Superstructure cost for post-tensioned cast-in-place concrete box girder was calculated based on the cost estimates of similar recent projects in Arizona. Similar span-to-depth ratios, web and bottom slab thickness, and reinforcements were used for both methods. Differences in design parameters appeared to be the number of strands and deck reinforcements. The LRFD introduces two design methods for deck reinforcement, and the traditional method in this paper was used with slightly lower steel reinforcement. Among two methods, the total cost in standard specification is slightly lower when using LRFD (Figure

Superstructure cost, $/ft^{2} for a box girder (seven cells spaced at 9 ft).

Web spacing

distribution factor (DF) is directly dependent on a value of S for both methods, and as it is seen in Figure

top slab (deck) thickness and reinforcement are both dependent on web spacing;

superstructure weight is depending on the number of webs and top slab thickness;

prestressing steel area and superstructure cost are dependent on web spacing.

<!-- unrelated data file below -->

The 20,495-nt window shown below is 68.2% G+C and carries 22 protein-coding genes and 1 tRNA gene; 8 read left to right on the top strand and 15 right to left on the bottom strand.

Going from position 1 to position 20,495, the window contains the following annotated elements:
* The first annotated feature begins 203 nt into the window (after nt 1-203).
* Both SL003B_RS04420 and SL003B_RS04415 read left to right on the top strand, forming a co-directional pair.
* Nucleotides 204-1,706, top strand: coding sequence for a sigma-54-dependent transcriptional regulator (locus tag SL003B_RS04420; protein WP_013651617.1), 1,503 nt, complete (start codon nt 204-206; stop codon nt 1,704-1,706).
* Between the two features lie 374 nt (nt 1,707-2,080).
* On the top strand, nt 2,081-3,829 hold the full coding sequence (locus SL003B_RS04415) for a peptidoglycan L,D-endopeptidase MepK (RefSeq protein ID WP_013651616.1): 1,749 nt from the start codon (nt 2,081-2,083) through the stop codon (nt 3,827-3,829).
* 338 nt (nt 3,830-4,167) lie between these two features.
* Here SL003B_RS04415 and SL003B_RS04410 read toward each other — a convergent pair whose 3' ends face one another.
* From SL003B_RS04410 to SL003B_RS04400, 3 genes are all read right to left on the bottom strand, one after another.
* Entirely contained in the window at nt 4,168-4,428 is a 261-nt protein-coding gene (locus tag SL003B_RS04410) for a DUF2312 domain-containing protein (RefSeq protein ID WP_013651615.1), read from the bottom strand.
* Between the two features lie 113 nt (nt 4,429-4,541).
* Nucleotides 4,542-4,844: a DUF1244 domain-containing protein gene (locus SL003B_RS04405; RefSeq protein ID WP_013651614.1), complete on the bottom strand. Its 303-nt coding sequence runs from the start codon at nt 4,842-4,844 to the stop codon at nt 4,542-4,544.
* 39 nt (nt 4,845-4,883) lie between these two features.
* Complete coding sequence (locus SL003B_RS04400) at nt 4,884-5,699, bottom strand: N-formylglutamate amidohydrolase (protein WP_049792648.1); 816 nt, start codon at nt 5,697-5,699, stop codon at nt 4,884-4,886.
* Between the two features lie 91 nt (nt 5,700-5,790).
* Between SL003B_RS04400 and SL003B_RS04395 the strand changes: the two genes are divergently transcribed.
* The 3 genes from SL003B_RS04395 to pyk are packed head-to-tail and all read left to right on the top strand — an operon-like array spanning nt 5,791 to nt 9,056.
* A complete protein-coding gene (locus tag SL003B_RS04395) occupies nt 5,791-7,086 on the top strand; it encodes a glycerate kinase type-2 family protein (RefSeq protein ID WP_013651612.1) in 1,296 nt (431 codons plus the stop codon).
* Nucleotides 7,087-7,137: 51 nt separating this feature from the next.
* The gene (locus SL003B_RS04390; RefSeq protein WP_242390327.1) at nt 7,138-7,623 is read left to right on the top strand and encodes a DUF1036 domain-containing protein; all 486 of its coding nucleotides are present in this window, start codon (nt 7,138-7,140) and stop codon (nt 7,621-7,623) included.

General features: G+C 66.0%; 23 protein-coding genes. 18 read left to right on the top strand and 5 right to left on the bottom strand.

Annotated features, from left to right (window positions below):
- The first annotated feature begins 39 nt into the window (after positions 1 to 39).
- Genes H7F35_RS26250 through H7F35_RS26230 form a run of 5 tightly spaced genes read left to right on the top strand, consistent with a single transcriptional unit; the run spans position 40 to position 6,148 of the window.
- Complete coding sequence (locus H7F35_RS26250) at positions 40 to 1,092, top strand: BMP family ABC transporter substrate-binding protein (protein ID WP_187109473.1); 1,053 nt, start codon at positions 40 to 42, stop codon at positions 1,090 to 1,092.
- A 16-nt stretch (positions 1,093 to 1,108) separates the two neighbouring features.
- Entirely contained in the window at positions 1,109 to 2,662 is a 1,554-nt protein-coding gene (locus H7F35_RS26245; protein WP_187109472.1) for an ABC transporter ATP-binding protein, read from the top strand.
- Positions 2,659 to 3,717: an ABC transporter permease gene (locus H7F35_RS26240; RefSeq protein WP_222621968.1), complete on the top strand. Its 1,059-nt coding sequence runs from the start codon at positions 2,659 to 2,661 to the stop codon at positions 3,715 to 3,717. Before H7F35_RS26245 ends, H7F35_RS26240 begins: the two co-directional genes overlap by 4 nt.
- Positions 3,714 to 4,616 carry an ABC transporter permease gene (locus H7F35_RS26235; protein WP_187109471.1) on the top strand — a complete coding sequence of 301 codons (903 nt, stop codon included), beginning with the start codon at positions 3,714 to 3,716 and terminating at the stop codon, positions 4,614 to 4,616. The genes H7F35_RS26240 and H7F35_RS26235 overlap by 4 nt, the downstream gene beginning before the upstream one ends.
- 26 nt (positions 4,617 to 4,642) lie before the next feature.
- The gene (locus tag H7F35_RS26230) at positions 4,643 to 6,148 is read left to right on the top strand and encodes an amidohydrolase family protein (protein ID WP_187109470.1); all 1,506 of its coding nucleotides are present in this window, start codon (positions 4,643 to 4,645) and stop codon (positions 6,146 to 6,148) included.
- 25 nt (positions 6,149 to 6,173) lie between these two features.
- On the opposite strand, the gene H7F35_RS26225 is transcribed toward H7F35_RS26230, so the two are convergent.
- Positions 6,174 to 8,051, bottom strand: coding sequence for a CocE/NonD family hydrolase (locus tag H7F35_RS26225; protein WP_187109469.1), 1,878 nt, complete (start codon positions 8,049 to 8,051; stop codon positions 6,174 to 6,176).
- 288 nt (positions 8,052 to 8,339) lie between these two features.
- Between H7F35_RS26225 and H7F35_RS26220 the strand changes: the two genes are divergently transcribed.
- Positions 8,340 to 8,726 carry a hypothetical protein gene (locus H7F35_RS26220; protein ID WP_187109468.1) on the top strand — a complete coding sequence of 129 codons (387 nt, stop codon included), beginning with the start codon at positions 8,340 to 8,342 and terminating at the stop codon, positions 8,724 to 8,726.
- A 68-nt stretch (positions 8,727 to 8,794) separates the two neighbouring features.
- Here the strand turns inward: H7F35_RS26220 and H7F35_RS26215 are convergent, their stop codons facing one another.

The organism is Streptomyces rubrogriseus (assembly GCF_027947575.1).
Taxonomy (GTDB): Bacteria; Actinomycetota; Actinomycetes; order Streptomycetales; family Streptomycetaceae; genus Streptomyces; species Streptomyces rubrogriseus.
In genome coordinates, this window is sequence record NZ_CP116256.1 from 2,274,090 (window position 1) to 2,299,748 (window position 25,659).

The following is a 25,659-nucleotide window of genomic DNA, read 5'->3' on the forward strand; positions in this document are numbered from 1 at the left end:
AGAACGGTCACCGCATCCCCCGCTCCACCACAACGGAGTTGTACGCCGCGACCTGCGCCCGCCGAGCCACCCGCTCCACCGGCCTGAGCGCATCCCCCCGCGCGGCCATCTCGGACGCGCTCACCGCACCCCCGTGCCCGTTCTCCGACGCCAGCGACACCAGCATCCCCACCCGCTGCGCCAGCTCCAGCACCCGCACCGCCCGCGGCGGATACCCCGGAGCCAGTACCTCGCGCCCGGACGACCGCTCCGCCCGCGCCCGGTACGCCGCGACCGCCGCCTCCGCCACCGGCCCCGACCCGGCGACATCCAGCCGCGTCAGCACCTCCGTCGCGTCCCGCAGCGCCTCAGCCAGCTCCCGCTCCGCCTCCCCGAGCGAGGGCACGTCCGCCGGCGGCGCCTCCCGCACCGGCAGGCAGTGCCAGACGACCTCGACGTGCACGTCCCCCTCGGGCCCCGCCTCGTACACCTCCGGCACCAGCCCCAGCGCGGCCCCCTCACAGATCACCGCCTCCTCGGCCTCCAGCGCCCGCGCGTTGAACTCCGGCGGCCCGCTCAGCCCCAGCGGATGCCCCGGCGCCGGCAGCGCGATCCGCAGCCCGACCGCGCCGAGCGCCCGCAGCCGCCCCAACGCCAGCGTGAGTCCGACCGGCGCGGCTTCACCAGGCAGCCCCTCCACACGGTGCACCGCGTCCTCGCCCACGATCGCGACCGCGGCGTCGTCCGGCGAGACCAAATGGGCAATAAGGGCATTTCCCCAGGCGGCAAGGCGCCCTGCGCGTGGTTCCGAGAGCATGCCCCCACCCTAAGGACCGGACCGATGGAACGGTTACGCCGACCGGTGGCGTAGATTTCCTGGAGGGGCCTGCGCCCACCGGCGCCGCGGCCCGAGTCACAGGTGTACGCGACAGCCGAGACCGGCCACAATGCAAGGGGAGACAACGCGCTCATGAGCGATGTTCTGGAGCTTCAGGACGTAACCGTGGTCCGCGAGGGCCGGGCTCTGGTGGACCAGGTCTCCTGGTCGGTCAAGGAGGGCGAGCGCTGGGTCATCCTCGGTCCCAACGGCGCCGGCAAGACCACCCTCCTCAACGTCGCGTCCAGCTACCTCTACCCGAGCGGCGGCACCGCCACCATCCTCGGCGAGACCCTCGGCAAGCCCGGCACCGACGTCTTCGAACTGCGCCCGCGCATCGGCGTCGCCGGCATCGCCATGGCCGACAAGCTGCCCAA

Distribution factors for box girder (150 ft span, 100 ft width, and varying web spaces).

In the study of the effect of web spacing on other parameters, a box girder with 45.7 m (150 ft) span length and constant width of 30.5 m (100 ft) was considered. The web spacing varied from 1.83 to 5.18 m (6 to 17 ft). For each case, deck thickness, deck reinforcement, and prestressing strands were designed.

The optimum web spacing for the box girder was considered to be the spacing for which the superstructure cost is minimized. Superstructure cost was determined based on the cost estimates of recent similar project in Arizona. In the design process, all design constraints such as the maximum number of tendons and the maximum number of strands per tendon were considered. Any other design limitations set by the respective specifications were also considered as a constraint. Web and bottom slab thicknesses were assumed to be 30.5 cm (12 in.) and 15.2 cm (6 in.), respectively, for all design cases. The primary variable is web spacing, which will affect top slab depth, top slab steel, overall weight, prestressing steel, and shear reinforcement. As seen in Figures